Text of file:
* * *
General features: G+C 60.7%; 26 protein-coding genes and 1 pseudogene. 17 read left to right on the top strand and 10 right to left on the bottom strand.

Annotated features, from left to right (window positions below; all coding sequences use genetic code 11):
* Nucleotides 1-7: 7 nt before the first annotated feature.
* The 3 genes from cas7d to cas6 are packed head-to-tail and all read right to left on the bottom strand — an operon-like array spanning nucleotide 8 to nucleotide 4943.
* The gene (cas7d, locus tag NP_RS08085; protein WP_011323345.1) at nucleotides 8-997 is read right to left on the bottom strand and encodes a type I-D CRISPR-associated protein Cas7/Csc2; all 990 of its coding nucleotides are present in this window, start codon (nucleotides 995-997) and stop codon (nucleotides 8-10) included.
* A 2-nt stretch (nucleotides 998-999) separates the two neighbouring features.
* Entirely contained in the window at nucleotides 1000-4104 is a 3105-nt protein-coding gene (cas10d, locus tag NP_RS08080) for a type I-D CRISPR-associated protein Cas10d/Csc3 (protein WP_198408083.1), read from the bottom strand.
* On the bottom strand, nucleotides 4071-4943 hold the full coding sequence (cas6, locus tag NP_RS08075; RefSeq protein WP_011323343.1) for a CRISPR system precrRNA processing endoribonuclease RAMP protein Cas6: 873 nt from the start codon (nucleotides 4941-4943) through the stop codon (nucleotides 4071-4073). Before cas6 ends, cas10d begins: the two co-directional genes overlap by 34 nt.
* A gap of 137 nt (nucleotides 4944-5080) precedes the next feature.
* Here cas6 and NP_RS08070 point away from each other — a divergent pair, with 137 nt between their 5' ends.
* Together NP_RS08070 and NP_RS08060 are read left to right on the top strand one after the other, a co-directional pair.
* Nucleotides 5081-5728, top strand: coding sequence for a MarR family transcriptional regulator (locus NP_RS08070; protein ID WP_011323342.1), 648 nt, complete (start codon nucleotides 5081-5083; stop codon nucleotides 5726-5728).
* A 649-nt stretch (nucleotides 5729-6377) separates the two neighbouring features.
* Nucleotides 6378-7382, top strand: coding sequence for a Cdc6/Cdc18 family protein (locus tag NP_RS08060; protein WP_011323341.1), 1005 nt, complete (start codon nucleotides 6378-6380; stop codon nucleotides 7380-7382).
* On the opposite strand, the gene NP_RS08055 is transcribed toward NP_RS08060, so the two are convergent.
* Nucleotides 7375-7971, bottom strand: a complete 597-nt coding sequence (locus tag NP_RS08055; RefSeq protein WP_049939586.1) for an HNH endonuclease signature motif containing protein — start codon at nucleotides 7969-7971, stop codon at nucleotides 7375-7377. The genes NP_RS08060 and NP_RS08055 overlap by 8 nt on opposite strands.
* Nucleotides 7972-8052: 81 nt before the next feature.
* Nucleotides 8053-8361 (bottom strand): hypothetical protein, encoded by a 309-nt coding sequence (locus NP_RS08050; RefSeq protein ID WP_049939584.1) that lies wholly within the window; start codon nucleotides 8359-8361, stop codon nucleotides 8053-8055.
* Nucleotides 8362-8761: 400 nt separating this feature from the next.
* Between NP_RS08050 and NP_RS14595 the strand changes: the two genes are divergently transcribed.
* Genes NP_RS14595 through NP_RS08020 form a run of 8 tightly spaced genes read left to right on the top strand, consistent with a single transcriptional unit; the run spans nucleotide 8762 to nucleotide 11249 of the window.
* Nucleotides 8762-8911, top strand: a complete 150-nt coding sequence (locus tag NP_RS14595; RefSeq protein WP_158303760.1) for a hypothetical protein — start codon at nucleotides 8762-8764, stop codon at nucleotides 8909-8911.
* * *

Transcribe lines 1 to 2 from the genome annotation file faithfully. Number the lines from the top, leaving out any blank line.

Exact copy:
General features: G+C 60.7%; 26 protein-coding genes and 1 pseudogene. 17 read left to right on the top strand and 10 right to left on the bottom strand.

Annotated features, from left to right (window positions below; all coding sequences use genetic code 11):